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 June 5, 2006VOL. 44, NO. 11Oakland, CA
Letters from Readers

Is legal solution the best?

Jerry Hutchinson and Donald F. Anthrop (Forum, May 22) stress the point that people who disobey the law should not be subsequently rewarded for doing so. Surely this is logical, and therefore a wholly justified viewpoint. The 11 million illegal immigrants we send back to Mexico will have no one to blame but themselves.

And yet, the vast majority of illegal immigrants risked their lives to come here to work, to better themselves, eventually to become citizens of our country. They contributed to our economy because employers exploited them, which ultimately accrued to our benefit.

Of course, even though they were exploited, they were better off than they were in Mexico. So we might consider that sufficient “reward” for their efforts.
Although there’s good reason to opt for the legal solution, that solution eliminates the problem, but doesn’t solve it.

The illegal immigrants displayed the kind of guts that made this nation possible. If this country presently did not have other serious issues to contend with, we might well cheer them on and welcome them with open arms. But common sense demands that, despite their courage and their good intentions, we must send them back to Mexico, even though that kills their only hope of a better life.

The legal solution is reasonable and just. But there’s a false ring to it because something is missing. You might call it compassion.

Thomas F. Mader
Walnut Creek

Shock and awe

I was quite shocked to see the harsh criticism of the United States Catholic bishops on the topic of immigration. One letter (Forum, May 22) called the position of the bishops “outrageous and appalling” and expressed grave concern for the American way of life.

I believe the U.S. bishops are saying that our commitment is to Jesus and the Gospel, not to the “American way of life.”

If we want to speak about the American way of life, let’s extend our understanding of America to agree with Pope John Paul II who sees the “Church in America” stretching from Canada to Argentina.

I don’t know how many of the bishops have had the “Jesuit education” of the letter’s author, but somewhere along the way the bishops have connected with Matthew 25, the corporal and spiritual works of mercy, and Catholic social teaching.

Rather than criticize the U.S. bishops, I am in awe of them for their stand on immigration.

I praise them for calling us to relate the values of the Gospel (dignity of the human person, welcoming the stranger, equality, community, service, compassion, etc.) to the social situation in which we find ourselves.

Also, I am grateful that they are working with the Mexican bishops in looking at a more comprehensive response to immigration that deals with the causes and the solutions.

Chuck Siebenand
Richmond

Thank you, Father Osuna

I remember working with Father Don Osuna and John McDonnell on the diocesan music committee and participating in the weekly liturgies at St. Francis de Sales Cathedral. The choir and orchestra recorded the liturgy on a L.P. titled “Those Who See Light,” which I still have, now converted to a C.D.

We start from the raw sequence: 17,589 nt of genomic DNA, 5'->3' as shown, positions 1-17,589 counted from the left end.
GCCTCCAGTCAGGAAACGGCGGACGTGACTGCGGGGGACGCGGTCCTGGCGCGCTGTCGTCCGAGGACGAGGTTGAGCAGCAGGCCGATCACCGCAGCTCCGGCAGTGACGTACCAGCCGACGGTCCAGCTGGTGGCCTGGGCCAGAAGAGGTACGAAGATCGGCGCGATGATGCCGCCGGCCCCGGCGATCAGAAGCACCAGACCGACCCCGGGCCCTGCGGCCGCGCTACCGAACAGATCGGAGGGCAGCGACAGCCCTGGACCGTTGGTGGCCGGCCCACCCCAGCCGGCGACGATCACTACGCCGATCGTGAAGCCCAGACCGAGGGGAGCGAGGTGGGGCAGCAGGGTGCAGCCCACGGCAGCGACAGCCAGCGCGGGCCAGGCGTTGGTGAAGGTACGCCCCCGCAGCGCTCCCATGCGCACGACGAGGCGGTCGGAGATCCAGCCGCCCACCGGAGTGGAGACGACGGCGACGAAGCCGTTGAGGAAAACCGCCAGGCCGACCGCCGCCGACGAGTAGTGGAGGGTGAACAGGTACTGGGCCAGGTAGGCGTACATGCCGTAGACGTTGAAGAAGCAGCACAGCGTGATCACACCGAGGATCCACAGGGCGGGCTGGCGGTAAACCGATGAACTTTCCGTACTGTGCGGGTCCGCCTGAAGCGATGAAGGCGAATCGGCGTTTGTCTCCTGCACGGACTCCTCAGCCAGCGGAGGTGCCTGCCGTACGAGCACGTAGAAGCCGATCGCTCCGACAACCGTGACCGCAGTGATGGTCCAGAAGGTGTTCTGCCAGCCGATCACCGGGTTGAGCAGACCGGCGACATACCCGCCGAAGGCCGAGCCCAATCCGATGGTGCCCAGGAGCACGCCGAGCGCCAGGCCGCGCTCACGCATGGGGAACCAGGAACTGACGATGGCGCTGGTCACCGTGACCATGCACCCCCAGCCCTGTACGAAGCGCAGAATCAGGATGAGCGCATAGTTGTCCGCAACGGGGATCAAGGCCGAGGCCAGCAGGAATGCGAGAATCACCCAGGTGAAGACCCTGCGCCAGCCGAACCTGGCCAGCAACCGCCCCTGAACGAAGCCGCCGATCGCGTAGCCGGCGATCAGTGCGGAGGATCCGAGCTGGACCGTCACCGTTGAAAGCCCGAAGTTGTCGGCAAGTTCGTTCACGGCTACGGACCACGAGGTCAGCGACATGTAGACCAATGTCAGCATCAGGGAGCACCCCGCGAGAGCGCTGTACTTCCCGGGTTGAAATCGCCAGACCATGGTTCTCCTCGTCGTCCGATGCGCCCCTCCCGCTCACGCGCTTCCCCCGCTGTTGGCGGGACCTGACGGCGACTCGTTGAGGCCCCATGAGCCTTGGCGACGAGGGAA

Between the music and sermons by visiting priests and theologians, the weekly cathedral liturgy was truly an inspirational event, not to be missed, and this was specifically due to the talent of Father Osuna.

Thank you, Father Don, for those wonderful years and congratulations on your retirement (Voice, May 22).

John Probst
Quincy


Leaving the Church

After three generations of Catholicism in my family, my family and I are leaving the Church. Where once the focus of the Church was on matters of the Spirit, now it seems the Church is all about political control - rightwing political control. The same rightwing spirit that gave us Fascism and Nazism.

When I see massive demonstrations against the unstoppable greed and corruption of the rich and powerful against the poor and the powerless, when I see leaders in the Church take a stand for the homeless, the poor, the uninsured, the atrocities done in the name of “national security” instead of harboring ecclesiastical ambitions or feigning piety by choosing to either doing nothing or choosing easier (or politically expedient) targets to attack, I might regret what I am about to do.

But until that day comes, I must allow my conscience to dictate my actions. The Church I am about to join has valid sacraments so I will not miss that. What I will miss are the good friends who are choosing to remain.

Leo Akiona, Sr.
Castro Valley

A great contribution

Thank you for the recent feature story on St. Leander School on its 125th anniversary. We of this community are most grateful to the Dominican Sisters of San Rafael for their many years of dedicated service and ministry.
We honor these holy women by acknowledging their gifts to us.

Joan Conboy
San Leandro

Respectful dress

Please, devoted worshippers, do not wear shorts and T-shirts when we are in church. The church is God’s house, a house of worship that is at the center of our collective hearts. We should respect God, his church and the dignity of our community.

Throughout society, wherever an occasion deserves respect, men wear suits and ties and women wear modest and neat dress. What place is more deserving of respect than the house of God.

Long Nguyen
Oakland


The opinions expressed in letters to Reader's Forum are the writers and do not necessarily reflect the views of The Catholic Voice or the Oakland Diocese.

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